Surely 343 Industries knew roughly how many people were going to buy Halo: MCC at launch? Couldn’t they have simply looked at the pre-order figures and then said to themselves “So, we have 1 million copies of the game pre-ordered and our sales team expects us to sell another million copies in the opening week – lets get the servers ready for a potential of around 2 million concurrent users*”. Is that not logical? Or are we oversimplifying it? We genuinely want to know. What else could be the cause?
*Of course, it’s unlikely that every single person who owns the game would be trying to play it at the same time, but for the sake of this argument, lets assume that they were.
Okay then, let’s assume that 343 Industries exceeded their projected sales – they still couldn’t have sold more copies of the game than the total amount that they’d manufactured. Let us explain: If they had produced 4 million copies Halo: MCC on disc, there couldn’t have been more than 4 million concurrent users online in the first week. Thus, surely they could’ve prepared their servers to accommodate for that amount of players (even if it was the ‘worst case scenario’). Were they simply not prepared to host a player-base equivalent to the amount of discs that they manufactured? Surely not.
Okay, even if you argue: “343 Industries knew how many physical copies of the game were made, but what about the infinite amount of copies that could have been bought digitally?.” I agree, there’s no real way to predict digital sales like you can with physical ones, but aren’t digital sales are just as easy to quantify? As soon as you purchase a game digitally, the download comes directly from the developers server. Thus, 343 Industries should have known exactly how many digital copies were ‘distributed.’ Why couldn’t they just add the number of digital purchases to the number of physical copies manufactured and then prepared to host that total amount of players? For instance, 343 Industries could have said to themselves – “We could potentially have 4 million players (with a disc) online, plus 1 million players online who have downloaded the game digitally. Let’s prepare our servers for the maximum potential of 5 million concurrent users.”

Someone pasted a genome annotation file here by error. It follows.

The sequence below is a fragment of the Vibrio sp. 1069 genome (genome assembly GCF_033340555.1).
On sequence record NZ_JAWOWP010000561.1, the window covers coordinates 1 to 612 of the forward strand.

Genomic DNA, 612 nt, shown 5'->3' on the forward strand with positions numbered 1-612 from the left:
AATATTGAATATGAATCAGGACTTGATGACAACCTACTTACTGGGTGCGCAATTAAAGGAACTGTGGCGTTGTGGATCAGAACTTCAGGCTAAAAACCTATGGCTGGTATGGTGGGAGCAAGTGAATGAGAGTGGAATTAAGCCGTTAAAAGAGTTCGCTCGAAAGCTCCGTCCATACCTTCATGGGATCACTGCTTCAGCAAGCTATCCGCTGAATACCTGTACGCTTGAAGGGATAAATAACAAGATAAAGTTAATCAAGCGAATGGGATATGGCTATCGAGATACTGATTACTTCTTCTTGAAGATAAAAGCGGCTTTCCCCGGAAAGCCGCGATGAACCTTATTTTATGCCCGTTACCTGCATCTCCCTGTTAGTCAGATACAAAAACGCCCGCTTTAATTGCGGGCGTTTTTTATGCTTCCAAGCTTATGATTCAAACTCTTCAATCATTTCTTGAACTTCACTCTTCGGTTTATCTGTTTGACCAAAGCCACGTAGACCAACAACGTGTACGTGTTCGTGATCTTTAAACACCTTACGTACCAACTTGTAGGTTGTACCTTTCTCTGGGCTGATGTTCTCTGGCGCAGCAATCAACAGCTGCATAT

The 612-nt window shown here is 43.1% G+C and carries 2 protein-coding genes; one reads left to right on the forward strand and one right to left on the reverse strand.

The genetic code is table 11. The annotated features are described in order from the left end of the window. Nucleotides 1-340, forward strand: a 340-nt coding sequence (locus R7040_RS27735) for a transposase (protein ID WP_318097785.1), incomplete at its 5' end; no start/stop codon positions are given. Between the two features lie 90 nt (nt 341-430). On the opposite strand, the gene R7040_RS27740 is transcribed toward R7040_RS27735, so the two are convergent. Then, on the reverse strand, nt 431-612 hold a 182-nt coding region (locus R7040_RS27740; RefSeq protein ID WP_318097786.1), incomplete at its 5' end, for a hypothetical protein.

With all of the figures there, why wouldn’t 343 Industries prepare to support that amount of players on their servers? It doesn’t add up.
Perhaps there isn’t an adequate amount of space on their servers to accommodate that amount of users. But again, surely this can’t be the case. Halo: MCC is a first-party, Xbox One exclusive – published by ‘Microsoft Studios’. Consequently, it has access to Microsoft’s ‘dedicated azure servers’ – remember, the ones servers that they continuously raved about during the Xbox One launch? Yeah, those. We understand that Halo: MCC has to share these servers with other first-party games, but it’s impossible that Microsoft would have run out of sever space to host them all – especially this early into the cycle of the Xbox One. But fine, again, for the sake of this argument, let’s assume that they have run out of server space to accommodate this many players; couldn’t 343 Industries just ‘rent’ out third party servers to host their game for the opening week (when it’s likely to have the highest amount of concurrent users online)? We’re not experts, but we can’t understand why this isn’t a logical solution.
So, it seems unlikely that 343 Industries simply misjudged the amount of users that they’d have during the opening week. So what else could it be?
Ben Cousins also suggested that the broken multiplayer could have been the result of 343 Industries “being cheap”. This view was also echoed by Reviews Editor at polygon.com, Arthur Gies, when we picked his brains on the issue.
This notion suggests that 343 Industries are being too stingy to fork out on additional servers for the opening weeks of the games release and are willing to wait for all of this to blow over. And furthermore, in a couple of weeks time (when the hype has died down and there are less users trying to play the game at the same time), the game will work perfectly and all will be forgotten. But again, surely this can’t be the case. The negative press surrounding the broken servers would radically reduce potential future sales, losing the company millions in potential profit, and thus, it would negate the attempt to ‘save money’ by scrimping on servers.